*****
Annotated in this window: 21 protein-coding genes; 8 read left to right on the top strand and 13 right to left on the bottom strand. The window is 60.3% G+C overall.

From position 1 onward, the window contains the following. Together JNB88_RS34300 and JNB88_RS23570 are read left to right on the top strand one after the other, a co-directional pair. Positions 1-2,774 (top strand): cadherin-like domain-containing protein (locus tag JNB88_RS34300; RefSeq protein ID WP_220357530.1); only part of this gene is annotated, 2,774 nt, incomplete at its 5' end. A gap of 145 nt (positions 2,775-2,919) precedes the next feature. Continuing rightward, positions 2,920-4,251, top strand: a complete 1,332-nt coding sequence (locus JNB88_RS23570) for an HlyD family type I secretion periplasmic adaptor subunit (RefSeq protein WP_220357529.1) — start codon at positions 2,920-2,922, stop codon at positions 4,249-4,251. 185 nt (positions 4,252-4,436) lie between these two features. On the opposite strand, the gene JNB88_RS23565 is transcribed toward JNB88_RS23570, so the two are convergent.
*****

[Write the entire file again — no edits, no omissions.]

Annotated in this window: 21 protein-coding genes; 8 read left to right on the top strand and 13 right to left on the bottom strand. The window is 60.3% G+C overall.

From position 1 onward, the window contains the following. Together JNB88_RS34300 and JNB88_RS23570 are read left to right on the top strand one after the other, a co-directional pair. Positions 1-2,774 (top strand): cadherin-like domain-containing protein (locus tag JNB88_RS34300; RefSeq protein ID WP_220357530.1); only part of this gene is annotated, 2,774 nt, incomplete at its 5' end. A gap of 145 nt (positions 2,775-2,919) precedes the next feature. Continuing rightward, positions 2,920-4,251, top strand: a complete 1,332-nt coding sequence (locus JNB88_RS23570) for an HlyD family type I secretion periplasmic adaptor subunit (RefSeq protein WP_220357529.1) — start codon at positions 2,920-2,922, stop codon at positions 4,249-4,251. 185 nt (positions 4,252-4,436) lie between these two features. On the opposite strand, the gene JNB88_RS23565 is transcribed toward JNB88_RS23570, so the two are convergent.